The Wild West in Digital Education

Researchers at the Harvard School of Education led by Howard Gardner are carrying out the GoodPlay Project to probe into how young students’ use of digital media affects the development of their “ethical minds.” They are studying five main areas: identity, privacy, ownership or authorship, credibility and belonging to a community, with authorship and community being the most important questions in their discoveries so far.

In this interview, Gardner draws attenttion to something unprecedented in human history. Ethics and morality are lost in the faceless crowd of social-networking sites, blogs, online games, Wikipedia, and virtual worlds, such as Second Life. Along with this, there's a broad shift in how people think of authorship and information in an environment that everything can be changed. These issues have emerged while digital media is still evolving so people can hide behind ignorance. As teachers, however, we can help learners confront the consequences of their actions. Both teachers and stakeholders need to warn against the superficial use of resources and continue to educate reflective, thoughtful citizens. The implications for educators are on the table and the findings of the GoodPlay Project will help us restore order to the Wild West in Digital Education.

Education, Social Media, and Ethics: Howard Gardner, Harvard Graduate School of EducationEducation Week on Vimeo.

Training Begins at Home

It is hard to imagine a more important aspect of teaching with technology than professional development.

Access to ongoing training opportunities, relevant literature, subscriptions, mailing lists, blogs, webinars, discussion forums, among others, provide a wealth of entry points to keep abreast of developments. Gavin Dudeney articulates some central arguments in support of web-based Teacher Development accruing benefits for the successful implementation of technology in the classroon. Of these, training is key. We can have the latest technology but, if we haven't been trained in how to exploit technology from a pedagogical point of view , the best computer lab can go to wastage. The bottom line is blending technology and teaching. There are two training fronts then: practicing teachers and trainee teachers.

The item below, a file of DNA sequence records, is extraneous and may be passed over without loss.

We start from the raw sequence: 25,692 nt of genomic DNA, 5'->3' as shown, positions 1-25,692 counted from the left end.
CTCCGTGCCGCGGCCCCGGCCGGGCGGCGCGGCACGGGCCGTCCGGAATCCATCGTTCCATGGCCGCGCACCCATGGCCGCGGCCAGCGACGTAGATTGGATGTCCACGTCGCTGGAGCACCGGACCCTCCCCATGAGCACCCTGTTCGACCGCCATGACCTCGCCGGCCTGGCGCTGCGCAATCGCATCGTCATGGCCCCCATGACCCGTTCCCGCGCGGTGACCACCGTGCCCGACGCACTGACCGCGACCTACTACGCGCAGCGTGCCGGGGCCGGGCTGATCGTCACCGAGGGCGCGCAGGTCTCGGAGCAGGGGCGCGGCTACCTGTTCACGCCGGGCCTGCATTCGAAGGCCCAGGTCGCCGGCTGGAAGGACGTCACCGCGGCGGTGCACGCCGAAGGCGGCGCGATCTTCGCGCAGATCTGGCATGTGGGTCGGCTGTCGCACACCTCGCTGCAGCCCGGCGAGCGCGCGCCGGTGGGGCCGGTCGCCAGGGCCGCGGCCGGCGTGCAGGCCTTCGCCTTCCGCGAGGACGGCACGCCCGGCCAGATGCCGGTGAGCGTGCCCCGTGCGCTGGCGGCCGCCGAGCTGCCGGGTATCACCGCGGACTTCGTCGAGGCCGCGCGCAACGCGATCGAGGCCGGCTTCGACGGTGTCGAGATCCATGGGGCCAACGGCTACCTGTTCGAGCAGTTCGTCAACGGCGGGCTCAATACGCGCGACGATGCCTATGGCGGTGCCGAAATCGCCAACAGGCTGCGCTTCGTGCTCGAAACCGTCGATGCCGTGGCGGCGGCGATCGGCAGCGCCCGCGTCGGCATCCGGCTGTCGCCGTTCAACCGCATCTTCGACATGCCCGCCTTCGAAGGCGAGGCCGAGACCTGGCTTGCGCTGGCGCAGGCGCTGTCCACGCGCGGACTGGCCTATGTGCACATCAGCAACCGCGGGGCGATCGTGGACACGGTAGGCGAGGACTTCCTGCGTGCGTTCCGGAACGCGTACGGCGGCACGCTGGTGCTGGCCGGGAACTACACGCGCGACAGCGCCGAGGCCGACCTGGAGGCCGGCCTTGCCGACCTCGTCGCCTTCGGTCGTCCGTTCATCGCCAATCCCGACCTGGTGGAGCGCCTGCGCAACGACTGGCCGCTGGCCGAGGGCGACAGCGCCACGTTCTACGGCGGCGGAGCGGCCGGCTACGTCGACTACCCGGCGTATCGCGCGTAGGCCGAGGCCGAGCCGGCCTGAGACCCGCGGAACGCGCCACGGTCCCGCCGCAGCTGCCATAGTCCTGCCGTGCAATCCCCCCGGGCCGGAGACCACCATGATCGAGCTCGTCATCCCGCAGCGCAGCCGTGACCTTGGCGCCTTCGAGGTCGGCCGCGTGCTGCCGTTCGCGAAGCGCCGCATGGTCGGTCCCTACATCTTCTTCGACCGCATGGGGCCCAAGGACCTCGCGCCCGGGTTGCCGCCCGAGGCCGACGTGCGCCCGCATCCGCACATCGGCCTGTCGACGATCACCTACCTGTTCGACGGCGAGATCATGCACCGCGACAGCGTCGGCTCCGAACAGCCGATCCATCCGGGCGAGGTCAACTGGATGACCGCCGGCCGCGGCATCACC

The web opens up a window to otherness : contact with materials, knowledge, members of communities. Nobody expects us to be Web 2.0 experts. The big issue is joining others, sharing, learning together, exploring. What we need to to have developed to begin with is the capacity to send an email and access the Internet. If so, we're ready to move beyond. We're going to gain all the rest by contact with people. We can all become 'the more tech savvy' in the future and give back a little something of what today's 'more advanced ed-tech gurus' are doing in the name of literacy. Communities lie at the core of teacher development. They are home to ideas, perspectives, inspiration and that's where training begins.